What was supposed to be a quick operation, limited in time to remove a dictator from power, has snowballed into an out of control global nightmare.

Fifteen years later, the consequences have given us an uncertain future, but back in 2003, it didn’t have to be that way.

Wrongo had dinner back then with Gen. Jay Garner, who GW Bush had just tapped to lead the post-war reconstruction efforts in Iraq. We were at a company offsite meeting, just before he left for Iraq. Garner said that he believed the establishment of a new government could be accomplished quickly, and that the country could be back on its (sort of democratic) feet within a year.

Garner’s plan was to choose the new government officials who would lead the country from the former Iraqi regime. He later said:

…as in any totalitarian regime, there were many people who needed to join the Baath Party in order to get ahead in their careers. We don’t have a problem with most of them. But we do have a problem with those who were part of the thug mechanism under Saddam. Once the US identifies those in the second group, we will get rid of them.

Garner was replaced by the noxious Paul Bremer in May, 2003. Garner wanted early elections, and for Iraqis to decide how to run the country. But Bush, Cheney and Wolfowitz wanted to purge all Baathists. They cashiered the Iraqi military. They then selected Iyad Allawi to lead the Iraqi interim authority. Allawi was a Shiite who had worked with the CIA.

You know the rest of the story. The continuing catastrophe in Iraq led to the continuing catastrophe in Syria. That has caused the destabilizing flood of refugees into Europe. And it led to the European right-wing anti-immigrant movements that have ascended in most of the Eurozone.

Europeans must find it unbelievable that Trump claims they aren’t paying their way. They’re paying a huge daily tab in the form of destabilized politics and costly social programs for immigrants that reside in their towns and cities due to America’s adventurism in the Middle East.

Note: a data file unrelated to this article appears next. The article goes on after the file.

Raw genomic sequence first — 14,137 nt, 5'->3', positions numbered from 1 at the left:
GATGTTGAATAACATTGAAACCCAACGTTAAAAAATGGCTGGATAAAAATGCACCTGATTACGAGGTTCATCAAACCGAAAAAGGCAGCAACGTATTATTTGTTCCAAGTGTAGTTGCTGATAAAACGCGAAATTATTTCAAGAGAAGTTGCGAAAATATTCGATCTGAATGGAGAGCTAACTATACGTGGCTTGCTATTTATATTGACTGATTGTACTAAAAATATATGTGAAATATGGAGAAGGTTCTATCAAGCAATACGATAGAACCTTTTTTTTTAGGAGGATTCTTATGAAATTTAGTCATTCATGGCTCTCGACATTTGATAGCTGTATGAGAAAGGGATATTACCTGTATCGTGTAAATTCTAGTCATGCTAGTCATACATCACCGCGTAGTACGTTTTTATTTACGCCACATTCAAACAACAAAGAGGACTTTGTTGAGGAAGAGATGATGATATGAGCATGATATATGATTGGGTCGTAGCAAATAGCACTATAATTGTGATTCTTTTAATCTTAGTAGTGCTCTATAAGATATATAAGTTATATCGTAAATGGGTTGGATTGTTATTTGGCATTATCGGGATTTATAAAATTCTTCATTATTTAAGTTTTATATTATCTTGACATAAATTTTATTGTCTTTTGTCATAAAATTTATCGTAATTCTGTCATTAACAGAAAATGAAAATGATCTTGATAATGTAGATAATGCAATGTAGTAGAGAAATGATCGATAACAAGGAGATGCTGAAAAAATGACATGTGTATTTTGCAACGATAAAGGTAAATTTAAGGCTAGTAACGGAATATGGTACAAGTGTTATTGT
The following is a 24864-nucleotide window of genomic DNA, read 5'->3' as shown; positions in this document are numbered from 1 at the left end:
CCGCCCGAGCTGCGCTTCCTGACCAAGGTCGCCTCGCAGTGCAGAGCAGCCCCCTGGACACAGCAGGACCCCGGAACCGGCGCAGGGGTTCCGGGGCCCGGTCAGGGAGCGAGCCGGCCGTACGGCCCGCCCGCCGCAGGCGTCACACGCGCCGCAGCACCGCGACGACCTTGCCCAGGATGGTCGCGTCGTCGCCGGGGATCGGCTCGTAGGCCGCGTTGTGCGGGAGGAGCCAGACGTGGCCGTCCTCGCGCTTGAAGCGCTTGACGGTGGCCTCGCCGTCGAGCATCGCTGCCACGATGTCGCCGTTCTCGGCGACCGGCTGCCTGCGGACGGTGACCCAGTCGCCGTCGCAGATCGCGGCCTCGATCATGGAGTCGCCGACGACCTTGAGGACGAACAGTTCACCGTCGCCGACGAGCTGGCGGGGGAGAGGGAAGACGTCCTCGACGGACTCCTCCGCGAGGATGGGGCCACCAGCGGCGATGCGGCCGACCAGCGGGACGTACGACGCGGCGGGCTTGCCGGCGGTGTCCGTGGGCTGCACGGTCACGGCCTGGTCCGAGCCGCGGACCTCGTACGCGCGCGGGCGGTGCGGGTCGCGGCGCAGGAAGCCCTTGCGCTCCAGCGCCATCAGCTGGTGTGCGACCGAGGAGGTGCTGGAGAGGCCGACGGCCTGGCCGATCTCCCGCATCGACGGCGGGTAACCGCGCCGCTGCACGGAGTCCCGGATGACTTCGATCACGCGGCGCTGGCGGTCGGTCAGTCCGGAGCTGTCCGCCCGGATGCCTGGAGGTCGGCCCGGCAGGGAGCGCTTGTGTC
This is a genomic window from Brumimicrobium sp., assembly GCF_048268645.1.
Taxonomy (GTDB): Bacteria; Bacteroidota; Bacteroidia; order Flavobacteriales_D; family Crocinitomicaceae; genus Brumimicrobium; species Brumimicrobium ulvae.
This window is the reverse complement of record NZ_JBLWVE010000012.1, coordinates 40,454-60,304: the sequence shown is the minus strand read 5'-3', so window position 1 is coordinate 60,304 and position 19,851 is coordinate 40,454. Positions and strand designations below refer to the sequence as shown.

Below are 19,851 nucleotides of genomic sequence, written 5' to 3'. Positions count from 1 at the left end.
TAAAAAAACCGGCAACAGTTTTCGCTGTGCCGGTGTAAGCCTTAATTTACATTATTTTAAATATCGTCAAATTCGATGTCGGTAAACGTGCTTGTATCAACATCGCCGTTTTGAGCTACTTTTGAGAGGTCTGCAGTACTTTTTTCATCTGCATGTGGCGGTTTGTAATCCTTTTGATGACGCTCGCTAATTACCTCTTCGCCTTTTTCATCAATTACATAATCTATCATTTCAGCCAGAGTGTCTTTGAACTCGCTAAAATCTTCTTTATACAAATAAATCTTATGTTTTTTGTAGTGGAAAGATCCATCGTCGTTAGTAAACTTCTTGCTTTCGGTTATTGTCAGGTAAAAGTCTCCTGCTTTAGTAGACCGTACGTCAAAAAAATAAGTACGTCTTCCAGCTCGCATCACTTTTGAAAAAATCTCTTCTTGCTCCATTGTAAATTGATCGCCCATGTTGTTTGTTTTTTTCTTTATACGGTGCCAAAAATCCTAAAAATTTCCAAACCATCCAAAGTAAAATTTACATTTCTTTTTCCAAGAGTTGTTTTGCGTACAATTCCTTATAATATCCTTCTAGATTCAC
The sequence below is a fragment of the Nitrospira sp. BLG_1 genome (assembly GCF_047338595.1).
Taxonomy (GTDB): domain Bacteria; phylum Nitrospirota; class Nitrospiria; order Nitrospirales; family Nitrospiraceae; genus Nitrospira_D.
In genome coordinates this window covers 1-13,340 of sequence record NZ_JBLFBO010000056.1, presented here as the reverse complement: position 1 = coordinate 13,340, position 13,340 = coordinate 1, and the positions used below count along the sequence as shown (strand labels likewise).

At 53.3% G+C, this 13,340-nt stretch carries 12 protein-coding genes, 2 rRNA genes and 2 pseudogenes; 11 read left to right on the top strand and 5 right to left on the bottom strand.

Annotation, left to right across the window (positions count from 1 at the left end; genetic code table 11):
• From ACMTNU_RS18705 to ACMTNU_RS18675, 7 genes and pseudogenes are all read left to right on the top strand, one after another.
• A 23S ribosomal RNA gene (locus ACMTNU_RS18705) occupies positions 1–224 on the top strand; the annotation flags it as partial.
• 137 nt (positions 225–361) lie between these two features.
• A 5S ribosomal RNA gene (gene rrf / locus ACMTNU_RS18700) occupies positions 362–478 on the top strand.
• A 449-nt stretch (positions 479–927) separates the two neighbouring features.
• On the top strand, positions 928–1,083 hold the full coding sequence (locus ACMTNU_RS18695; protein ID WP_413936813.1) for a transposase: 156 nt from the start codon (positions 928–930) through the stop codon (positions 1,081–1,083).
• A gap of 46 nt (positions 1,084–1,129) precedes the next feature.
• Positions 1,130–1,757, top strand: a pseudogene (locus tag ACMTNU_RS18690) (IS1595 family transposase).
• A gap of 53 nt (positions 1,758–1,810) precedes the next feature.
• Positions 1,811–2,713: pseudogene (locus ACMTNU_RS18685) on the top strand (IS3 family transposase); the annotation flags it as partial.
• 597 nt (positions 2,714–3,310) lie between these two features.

In its wake, Iran allied with Russia and Iraq. Assad has won in Syria. Turkey’s relationship with NATO is frayed. Those birds will keep coming home to roost for generations.

Without the lies about Iraq’s weapons of mass destruction, and the sheer incompetence of George Bush, Dick Cheney, Donald Rumsfeld and Paul Bremer in Iraq, ISIS might not have expanded throughout Iraq and Syria. The refugee crisis might never happened.

And for what? A neo-con wet dream come to reality? Some real money made by their buddies via no-bid contracts?

The human toll, as Antoon says, was about one million Iraqis, and untold Syrians on top of that. It was never worth it.

Americans aren’t accustomed to calling their foreign adventures blunders. Antoon says it was a crime. We had a moment after Obama was elected to call the Iraq war’s perpetrators criminals, but Obama and Pelosi agreed that they wanted to look forward.

Now, the American public seems to want to let GW Bush off the hook for his blunders.

We can never allow that.

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Monday Wake Up Call – February 12, 2018

The Daily Escape:

The Three Sisters, viewed from Canmore, Canada – photo by DiscInPc

Strategy must be lost on the Trump administration. We revisit Afghanistan. Pepe Escobar reports that for the past two months, Beijing and Kabul have been discussing the possibility of setting up a joint military base on Afghanistan’s border with China. Escobar quotes Mohammad Radmanesh, a spokesman for the Afghan Ministry of Defense:

We are going to build it [the base] and the Chinese government has committed to help financially, provide equipment and train Afghan soldiers…

Escobar says that the military base will be built in the Wakhan Corridor, a mountainous and narrow strip of territory in northeastern Afghanistan that extends to China, and separates Tajikistan from Pakistan. He also reports that, according to local Kyrgyz nomads, joint Afghan-Chinese patrols are already active there.